Rendezvous in Guatemala

Rendezvous in Guatemala

Following local announcement, State Department nabs Arlington fugitive in Central America.

Police announced Friday, July 1, that they had captured fugitive Thomas Richard Koucky in Guatemala. Koucky, facing trial for a felony charge of carnal knowledge of a child, had failed to appear at a court hearing on Thursday, June 30.

“I’m here to happily announce an arrest,” said police Capt. Rich Alt at a news conference outside the Arlington Courthouse. “This was a miraculously quick turnaround.” But police said they are still trying to find out if Koucky had other victims in the area, and asked anyone with any knowledge of the man’s actions to contact the department.

The apprehension was the result of cooperation, Alt said, between Arlington police, the U.S. Marshal’s service and the U.S. State Department’s Bureau of Diplomatic Security, which operates as the police force for American embassies.

Investigation of Koucky, an Arlington resident, began in May, Alt said, when detectives in the department’s Special Victims Unit “learned of ongoing sexual predation” that took place from 2001 to 2003. He was arrested on June 17, and released on $3,000 bail.

Prosecutors in the Commonwealth’s Attorney’s office opposed the low bail, Alt said. Police believe Koucky flew to Guatemala on June 24, and authorities discovered he was a fugitive when he failed to show up for a June 30 bond hearing. At that point, a bench warrant was issued for his arrest.

Members of the Bureau of Diplomatic Security contacted Arlington police that day, said Walter Deering, assistant director of the bureau, and BDS officers found Koucky in an apartment building in a town outside Guatemala on the night of June 30.

The case had attracted attention in the Guatemalan media, Deering said. After the State Department arranged an expulsion order with the Guatemalan government, Koucky surrendered to Guatemalan police at 6:50 a.m. Friday. Guatemalan authorities turned him over to U.S. Marshals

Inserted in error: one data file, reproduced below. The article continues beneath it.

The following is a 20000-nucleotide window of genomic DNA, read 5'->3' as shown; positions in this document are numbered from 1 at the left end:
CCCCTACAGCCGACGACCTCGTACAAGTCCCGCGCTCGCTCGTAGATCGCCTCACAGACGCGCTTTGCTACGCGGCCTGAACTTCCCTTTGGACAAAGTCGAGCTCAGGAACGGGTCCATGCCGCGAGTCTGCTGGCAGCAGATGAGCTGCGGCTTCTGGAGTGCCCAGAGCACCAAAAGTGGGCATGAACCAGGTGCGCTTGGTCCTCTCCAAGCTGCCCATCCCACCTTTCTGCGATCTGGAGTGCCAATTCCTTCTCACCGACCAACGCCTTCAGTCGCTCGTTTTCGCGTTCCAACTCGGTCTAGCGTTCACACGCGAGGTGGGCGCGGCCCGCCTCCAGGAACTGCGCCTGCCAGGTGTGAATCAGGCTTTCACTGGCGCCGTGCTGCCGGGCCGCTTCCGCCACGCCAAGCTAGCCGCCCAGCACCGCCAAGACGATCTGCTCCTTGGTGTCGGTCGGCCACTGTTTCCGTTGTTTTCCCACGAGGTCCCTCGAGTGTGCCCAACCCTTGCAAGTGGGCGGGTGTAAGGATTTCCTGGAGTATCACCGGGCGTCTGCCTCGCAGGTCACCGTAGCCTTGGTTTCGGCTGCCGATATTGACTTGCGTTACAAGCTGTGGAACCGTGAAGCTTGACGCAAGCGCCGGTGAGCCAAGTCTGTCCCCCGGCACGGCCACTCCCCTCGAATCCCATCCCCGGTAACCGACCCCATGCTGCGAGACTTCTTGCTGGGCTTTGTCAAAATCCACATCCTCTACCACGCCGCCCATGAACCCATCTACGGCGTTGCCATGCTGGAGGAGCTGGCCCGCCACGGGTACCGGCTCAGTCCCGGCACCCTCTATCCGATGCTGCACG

“Mr. Koucky walked out of the building,” said Deering. “There was no altercation, no violence. He made no comments.”

He was escorted back into the United States, and turned over to Arlington police by U.S. Marshals.

“This should stand as a shining example of exemplary team work,” said Police Chief Doug Scott.

Police knew Koucky had ties to Guatemala, Alt said, but would not disclose what those ties were. Detectives decided he didn’t intend to return because “he hired an auction company to take everything out of his house and sell it.”

Koucky is a convicted child sex offender in Maryland. The charge of carnal knowledge of a child he is facing in Arlington is a class 4 felony, punishable by two to 10 years in state prison, and a fine of up to $100,000. The investigation is ongoing, and police said additional charges of failure to appear are forthcoming.

“The original announcement was to see if there were more victims,” said Matt Martin, police department spokesman. “We’re still actively looking for that.”

Anyone with information about Koucky should call Det. Jim Stone at 703-228-4245 or their local police department’s non-emergency number. Callers who wish to remain anonymous may submit information through Crime Solvers at 800-673-2777. Callers to Crime Solvers do not have to give their name, do not need to testify in court, and may be eligible for a reward of up to $1,000.